Runners find Blyss
By Virginia Brown
Photos by Katherine Brooks Photography
Asheville-based Blyss Running gains a niche making practical gear for women on the move.
Alyson Neel was a late bloomer when it came to running. Picking up the activity at age 41, the Asheville resident immediately noticed a major issue in the apparel market: a lack of comfortable, practical running clothes for older women. Much of the apparel she saw was too hot, too short or had unrealistically small pockets. She was set to run a race in Brevard, and with summer just around the corner, she “didn’t want to wear capris.”
So Neel, 51, designed a custom pair of shorts that fit her personal needs. Soon, other runners were asking about her new threads.
She saw an opportunity to fill the gap in the apparel market and launched Blyss Running in 2015. At the annual Cooper River Bridge Run race expo in Charleston, S.C., Neel recalls her first customer, Melanie, trying on a Blyss skirt. “[She] said it was exactly what she was looking for, and when I saw her face, I was like, OK, there are other people out there.”
Five years later, Blyss is a thriving business focused on running gear for women, with online sales more than doubling in 2020.
Sports apparel generated about $181 billion in global revenue in 2019, an increase of more than $7 billion from the previous year, according to the Statistia research firm. It’s estimated to reach $208 billion in 2025.
“What I am making, there’s a need for,” says Neel, who attended the Bradley Academy for the Visual Arts in Pennsylvania and received a bachelor’s degree from the American College for the Applied Arts. “I’m designing for the customer like me: They’re not elite athletes, and it’s not something their daughters would wear.”
Blyss designs have longer inseams — 5 inches or 8 inches, compared to a more common 3 inches — and are made, in part, with elastic intended to prevent ride-up or chafing. Many of its products, which include skirts, skorts, capris, tights, crops and shorts, are made with an antimicrobial fabric, which wicks away moisture and provides UPF sun protection. They also have multiple pockets, including one large enough to hold a phone.
“For me it was about safety,” she says. “I was trail running, and I would go out alone, so I needed my phone in case I fell or my kids’ school needed to be in touch with me.”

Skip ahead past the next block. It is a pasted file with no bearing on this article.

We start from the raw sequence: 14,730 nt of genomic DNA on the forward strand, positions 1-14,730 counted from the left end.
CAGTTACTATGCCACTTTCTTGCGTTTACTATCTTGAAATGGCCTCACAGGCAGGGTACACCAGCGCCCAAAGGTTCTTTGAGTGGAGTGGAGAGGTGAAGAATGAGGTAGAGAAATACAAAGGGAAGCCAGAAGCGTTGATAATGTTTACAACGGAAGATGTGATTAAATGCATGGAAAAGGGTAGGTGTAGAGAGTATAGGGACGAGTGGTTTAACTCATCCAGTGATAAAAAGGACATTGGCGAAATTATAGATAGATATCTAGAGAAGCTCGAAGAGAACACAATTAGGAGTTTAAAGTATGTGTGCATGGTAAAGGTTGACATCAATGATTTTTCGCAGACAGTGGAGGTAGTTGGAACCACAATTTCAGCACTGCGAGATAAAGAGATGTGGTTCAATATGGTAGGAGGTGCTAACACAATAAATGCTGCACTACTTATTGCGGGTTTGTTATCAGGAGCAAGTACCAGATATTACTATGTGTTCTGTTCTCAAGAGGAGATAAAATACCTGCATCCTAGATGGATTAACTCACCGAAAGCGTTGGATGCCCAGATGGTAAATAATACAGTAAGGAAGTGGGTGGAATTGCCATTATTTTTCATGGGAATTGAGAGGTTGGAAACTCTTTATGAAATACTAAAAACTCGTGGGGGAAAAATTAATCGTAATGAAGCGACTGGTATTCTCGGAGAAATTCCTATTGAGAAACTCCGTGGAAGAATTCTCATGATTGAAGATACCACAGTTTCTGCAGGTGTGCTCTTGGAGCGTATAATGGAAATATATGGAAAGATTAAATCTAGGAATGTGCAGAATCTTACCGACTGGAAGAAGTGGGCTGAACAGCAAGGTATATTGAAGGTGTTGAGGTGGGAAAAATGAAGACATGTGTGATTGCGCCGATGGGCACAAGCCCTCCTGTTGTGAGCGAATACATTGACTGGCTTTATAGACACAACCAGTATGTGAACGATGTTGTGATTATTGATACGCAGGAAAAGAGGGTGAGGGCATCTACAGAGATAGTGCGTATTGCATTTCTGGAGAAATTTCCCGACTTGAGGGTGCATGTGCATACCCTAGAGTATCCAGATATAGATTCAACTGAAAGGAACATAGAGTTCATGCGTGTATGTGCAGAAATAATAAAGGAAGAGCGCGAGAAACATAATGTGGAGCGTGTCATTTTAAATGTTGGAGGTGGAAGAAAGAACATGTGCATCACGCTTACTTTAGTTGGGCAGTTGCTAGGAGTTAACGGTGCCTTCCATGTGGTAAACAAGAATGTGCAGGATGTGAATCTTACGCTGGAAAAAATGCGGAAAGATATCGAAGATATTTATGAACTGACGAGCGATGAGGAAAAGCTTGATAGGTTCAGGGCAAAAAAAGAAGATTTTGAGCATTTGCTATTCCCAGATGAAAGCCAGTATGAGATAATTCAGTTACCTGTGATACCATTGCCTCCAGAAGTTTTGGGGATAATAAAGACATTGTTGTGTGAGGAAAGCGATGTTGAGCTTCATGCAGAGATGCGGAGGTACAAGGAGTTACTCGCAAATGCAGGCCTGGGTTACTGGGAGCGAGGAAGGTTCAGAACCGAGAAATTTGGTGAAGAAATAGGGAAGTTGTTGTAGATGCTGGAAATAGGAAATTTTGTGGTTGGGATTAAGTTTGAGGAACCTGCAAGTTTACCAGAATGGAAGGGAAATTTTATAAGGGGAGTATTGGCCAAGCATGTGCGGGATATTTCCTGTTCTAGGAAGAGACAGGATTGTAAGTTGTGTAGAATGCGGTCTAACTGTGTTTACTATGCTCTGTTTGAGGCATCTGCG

To get Blyss off the ground, Neel teamed up with Mountain BizWorks, an Asheville-based nonprofit that offers entrepreneurship classes and loans. “Not only did I go through their program, but they were there [throughout] with coaching,” she says. “I took more classes as I progressed as a business.”
A major challenge was finding a manufacturer to produce her gear. “At the start, I got a lot of nos,” she says. “Nobody wanted to take on my project because of the complexity of what I was designing. They didn’t think they’d be able to manufacture for the price I wanted to sell it for.”
Today, Blyss clothes retail from $15 to $100 and are made in a small factory near Lancaster, Pa.
Though Blyss sells shorts and tights, Neel says, “Women love running skirts, because they provide coverage over a tight short, and it makes them feel good; they’re cute.”
Skirt designs have gotten more colorful over the years — “I’m a very black and gray person,” Neel says — and some aspects of the aesthetics are also practical. “In the running trail community, a number of customers asked me for blaze-orange items because of the hunting season.” They needed to be visible while running in the woods.
Rebounding from the COVID-19 crisis
The COVID-19 pandemic canceled in-person events, which made up half of Neel’s revenue. “The beginning of  was quite stressful,” she says. “I never thought I would make up that difference.”
She already had a well-functioning website and was set up to sell online. “People were turning to running in droves because they wanted to be outside,” she says. So she invested more in digital marketing and her online presence.
Planning also helped. She had ordered her materials for the year early on, so she didn’t experience supply-chain issues that crippled some businesses.
Helping others also played a key role, Neel believes. “I held fundraisers and donated fabrics to my factory for making [personal protective equipment], and I think my customers wanted to support that,” she says. The donated mesh used to line the pockets of her shorts was repurposed to outfit the interior of masks, which helps with breathability.
After five years in business, Neel is committed to sustainability. “My goal is to have everything using recycled materials in 2022.”
Helping others reach their goals is what she likes best about her job. “That’s the joy in doing this,” she says. “If you’re feeling comfortable, you’re more likely to follow through.”
Mostly, she credits her community. “If I weren’t in the Asheville community, I don’t know if I would have done this,” she says. “There’s so much support, and the running community is huge.” ■